From factory floors to warehouses and manufacturing equipment, the Performance team has a lot of painting experience. Whether it’s through our Rapid Image Improvement Program, or a complete painting overhaul, we’ve learned that choosing safety paint colors isn’t always easy.
The colors that are chosen, however, can be critical to your employee’s ability to perform his or her job safely. Color can also improve productivity and efficiency. While the paint selected has some practical uses, like protecting against corrosion, chemicals, or wear and tear, it can also be a life-saving safety matter.
The Occupational Safety and Health Administration (OSHA) does not specifically mandate colors for facilities or accident prevention tags. However, it does make some recommendations for meeting the requirements for identifying danger, caution, warning, or biological hazard areas. Below are some of the industry standards based on the recommendations OSHA does make and the habits and expectations of those working on your floor.
|Red||Danger, Fire, Stop
Use red for identifying fire protection equipment, fire alarms, fire exits, danger, stop signals, machinery stop switches, and sprinkler pipes.
Use orange to identify dangerous areas where movable parts of machines or energized equipment could cause an injury.
Use yellow, or yellow and black stripes, for tripping, falling, and striking hazards. Examples include handrails, guardrails, exposed edges, or areas between moving parts. Yellow is also used to alert about flammable gasses or unstable materials.
Green means “good” or “go.” Use green to designate safe areas and first-aid equipment (not used for firefighting).
Use blue for informational signs. Blue is also used in specific industries for unique warnings. Such as the starting point or power source of machinery.
Black and white are reserved for non-emergency communication. They may designate traffic patterns, refuse cans, or storage areas.
Use purple to designate radiation hazards. This might include x-rays, alpha, beta, gamma, neutron, proton, deuteron, and mason. It’s often used in combination with yellow to designate a radiation caution area.
While multiple colors can be photoluminescent, these coatings are used to mark exit paths for emergency evaluations during power failures or low-level lighting situations.
|Fluorescent Orange||Biological Hazard
Use fluorescent orange to identify substances that pose a biological health threat. This may include containers or testing areas for bacteria, bodily tissues, or blood.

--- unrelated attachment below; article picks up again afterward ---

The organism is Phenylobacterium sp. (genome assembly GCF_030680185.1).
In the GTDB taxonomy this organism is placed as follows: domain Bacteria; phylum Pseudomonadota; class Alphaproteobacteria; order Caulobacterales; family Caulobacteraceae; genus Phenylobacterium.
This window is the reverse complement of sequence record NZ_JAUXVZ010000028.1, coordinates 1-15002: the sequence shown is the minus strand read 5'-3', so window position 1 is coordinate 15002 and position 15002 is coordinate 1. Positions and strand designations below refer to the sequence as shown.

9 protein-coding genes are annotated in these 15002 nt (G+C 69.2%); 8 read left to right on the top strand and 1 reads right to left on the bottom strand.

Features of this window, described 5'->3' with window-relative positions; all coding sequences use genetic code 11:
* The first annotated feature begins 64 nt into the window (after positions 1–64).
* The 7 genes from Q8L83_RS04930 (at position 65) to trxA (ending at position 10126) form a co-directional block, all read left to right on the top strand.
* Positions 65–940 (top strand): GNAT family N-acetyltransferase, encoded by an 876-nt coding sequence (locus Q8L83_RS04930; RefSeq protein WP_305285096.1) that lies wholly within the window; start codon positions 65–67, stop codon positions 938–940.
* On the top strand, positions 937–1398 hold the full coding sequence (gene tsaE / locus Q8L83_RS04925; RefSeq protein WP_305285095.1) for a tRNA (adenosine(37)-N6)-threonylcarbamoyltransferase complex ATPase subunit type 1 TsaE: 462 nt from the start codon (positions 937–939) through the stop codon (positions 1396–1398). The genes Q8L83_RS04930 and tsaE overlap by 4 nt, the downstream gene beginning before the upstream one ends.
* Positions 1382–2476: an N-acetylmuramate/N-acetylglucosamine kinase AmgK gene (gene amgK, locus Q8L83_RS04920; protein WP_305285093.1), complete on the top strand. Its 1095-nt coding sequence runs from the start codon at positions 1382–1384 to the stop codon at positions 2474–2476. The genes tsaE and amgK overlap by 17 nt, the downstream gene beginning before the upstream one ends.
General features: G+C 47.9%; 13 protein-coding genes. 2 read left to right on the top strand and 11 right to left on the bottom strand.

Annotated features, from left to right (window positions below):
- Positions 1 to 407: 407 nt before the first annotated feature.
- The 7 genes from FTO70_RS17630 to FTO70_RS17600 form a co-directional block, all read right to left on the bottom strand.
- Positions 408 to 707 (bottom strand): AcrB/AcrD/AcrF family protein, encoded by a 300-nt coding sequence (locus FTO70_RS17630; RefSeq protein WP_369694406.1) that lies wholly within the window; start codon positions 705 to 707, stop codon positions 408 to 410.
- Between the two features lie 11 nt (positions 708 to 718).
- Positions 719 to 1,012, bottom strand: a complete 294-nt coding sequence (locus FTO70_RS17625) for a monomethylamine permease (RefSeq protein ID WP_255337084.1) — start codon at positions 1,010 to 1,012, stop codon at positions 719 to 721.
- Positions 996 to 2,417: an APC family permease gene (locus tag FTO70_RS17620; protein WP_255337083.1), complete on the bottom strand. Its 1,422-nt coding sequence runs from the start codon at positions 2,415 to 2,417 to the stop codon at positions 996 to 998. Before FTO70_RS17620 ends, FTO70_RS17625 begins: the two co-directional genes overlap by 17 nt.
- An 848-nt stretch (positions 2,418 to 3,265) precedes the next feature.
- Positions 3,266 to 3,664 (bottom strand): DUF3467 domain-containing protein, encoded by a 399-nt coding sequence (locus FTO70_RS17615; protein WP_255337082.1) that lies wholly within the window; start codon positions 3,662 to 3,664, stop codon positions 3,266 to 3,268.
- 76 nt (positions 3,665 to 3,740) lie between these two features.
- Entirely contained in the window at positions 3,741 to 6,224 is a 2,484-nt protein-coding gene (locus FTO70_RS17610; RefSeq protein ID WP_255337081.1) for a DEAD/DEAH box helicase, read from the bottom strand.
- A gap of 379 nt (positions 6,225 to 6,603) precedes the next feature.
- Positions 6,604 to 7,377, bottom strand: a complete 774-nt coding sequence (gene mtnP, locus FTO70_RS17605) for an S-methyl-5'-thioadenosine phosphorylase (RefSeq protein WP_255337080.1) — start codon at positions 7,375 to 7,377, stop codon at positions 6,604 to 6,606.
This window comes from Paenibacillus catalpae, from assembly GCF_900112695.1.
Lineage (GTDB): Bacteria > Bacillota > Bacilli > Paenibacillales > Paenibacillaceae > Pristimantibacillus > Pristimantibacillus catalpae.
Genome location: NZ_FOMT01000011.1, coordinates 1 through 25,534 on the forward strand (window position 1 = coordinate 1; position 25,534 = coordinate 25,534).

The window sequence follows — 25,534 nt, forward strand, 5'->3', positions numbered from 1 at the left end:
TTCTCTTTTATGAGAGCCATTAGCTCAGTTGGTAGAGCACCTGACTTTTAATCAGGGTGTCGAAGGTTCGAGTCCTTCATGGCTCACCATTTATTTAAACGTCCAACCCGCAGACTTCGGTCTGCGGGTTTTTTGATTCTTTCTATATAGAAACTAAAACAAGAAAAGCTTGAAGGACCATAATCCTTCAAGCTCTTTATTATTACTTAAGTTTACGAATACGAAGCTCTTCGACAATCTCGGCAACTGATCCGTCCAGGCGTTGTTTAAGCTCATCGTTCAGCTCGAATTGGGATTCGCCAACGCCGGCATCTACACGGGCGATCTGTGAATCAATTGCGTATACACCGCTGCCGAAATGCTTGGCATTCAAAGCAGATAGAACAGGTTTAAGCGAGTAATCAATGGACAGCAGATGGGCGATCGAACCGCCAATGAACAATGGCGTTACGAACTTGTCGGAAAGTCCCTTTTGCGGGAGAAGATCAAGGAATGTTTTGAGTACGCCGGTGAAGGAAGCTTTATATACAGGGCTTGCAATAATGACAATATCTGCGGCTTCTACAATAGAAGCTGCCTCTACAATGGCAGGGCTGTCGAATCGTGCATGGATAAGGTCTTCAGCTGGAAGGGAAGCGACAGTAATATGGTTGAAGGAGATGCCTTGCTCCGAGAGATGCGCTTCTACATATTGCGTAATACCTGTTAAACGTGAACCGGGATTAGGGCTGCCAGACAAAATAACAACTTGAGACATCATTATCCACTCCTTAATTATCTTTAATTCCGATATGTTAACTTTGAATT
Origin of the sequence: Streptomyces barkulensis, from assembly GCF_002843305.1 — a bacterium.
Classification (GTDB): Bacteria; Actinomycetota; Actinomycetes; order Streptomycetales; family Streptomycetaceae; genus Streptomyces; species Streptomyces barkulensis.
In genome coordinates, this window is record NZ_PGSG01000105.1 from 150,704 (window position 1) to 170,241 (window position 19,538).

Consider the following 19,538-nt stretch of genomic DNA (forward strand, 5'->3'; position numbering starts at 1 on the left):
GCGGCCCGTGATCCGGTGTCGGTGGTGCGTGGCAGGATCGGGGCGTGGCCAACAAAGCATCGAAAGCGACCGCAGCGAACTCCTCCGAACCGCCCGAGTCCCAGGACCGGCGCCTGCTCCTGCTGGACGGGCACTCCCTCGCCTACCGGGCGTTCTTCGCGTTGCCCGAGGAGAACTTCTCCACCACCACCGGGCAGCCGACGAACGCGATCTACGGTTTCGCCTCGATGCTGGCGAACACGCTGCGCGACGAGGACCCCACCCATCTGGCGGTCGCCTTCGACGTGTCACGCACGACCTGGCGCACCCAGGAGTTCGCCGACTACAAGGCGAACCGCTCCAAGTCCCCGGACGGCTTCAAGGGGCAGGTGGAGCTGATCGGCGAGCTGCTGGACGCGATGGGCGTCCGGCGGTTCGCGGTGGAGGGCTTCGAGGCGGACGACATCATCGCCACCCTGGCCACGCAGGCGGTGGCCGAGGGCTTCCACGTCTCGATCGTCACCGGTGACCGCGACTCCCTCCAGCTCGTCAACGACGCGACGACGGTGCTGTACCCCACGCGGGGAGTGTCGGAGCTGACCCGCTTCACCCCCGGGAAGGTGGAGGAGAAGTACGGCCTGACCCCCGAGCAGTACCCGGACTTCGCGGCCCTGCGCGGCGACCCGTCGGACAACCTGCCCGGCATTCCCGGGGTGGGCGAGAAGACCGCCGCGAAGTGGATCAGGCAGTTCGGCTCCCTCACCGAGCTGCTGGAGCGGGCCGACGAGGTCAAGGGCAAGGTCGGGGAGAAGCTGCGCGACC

In addition to OSHA’s recommendations, the American National Standards Institute (ANSI) designates the colors that should be used for piping systems.
|Red||Fire Protection & Sprinkler Piping
Red is for ANSI Class F. This includes sprinkler systems or other fire protection materials.
Yellow is for ANSI Class D. This group includes materials that are hazardous to life or property because they are easily ignited, toxic, corrosive at high temperature or pressures, produce poisonous gas, or are themselves poisonous.
Green is for ANSI Class S. This group includes those materials involving little or no hazard to life or property.
Blue is for ANSI Class P. This group includes materials that are piped through plants for the express purpose of being able to prevent or minimize the hazard of dangerous materials.
It all comes down to safety.
Consistency. It’s the magic word. Taking the time to come up with a consistent implementation will make the workday smoother and safer.
Need an update?
Inspections, tours by the CEO, clients coming into town…sometimes there’s added pressure to have your facility in tip-top-shape. The Performance team is available to work quickly, on your schedule to help get that fresh coat of paint on the areas that matter. For more information, please check out our Rapid Image Improvement Program.
This information has been gathered from the following resources:
OSHA 29 CFR 1910.144, Safety Color Code for Marking Physical Hazards
ANSI Z535.1, Safety Color Code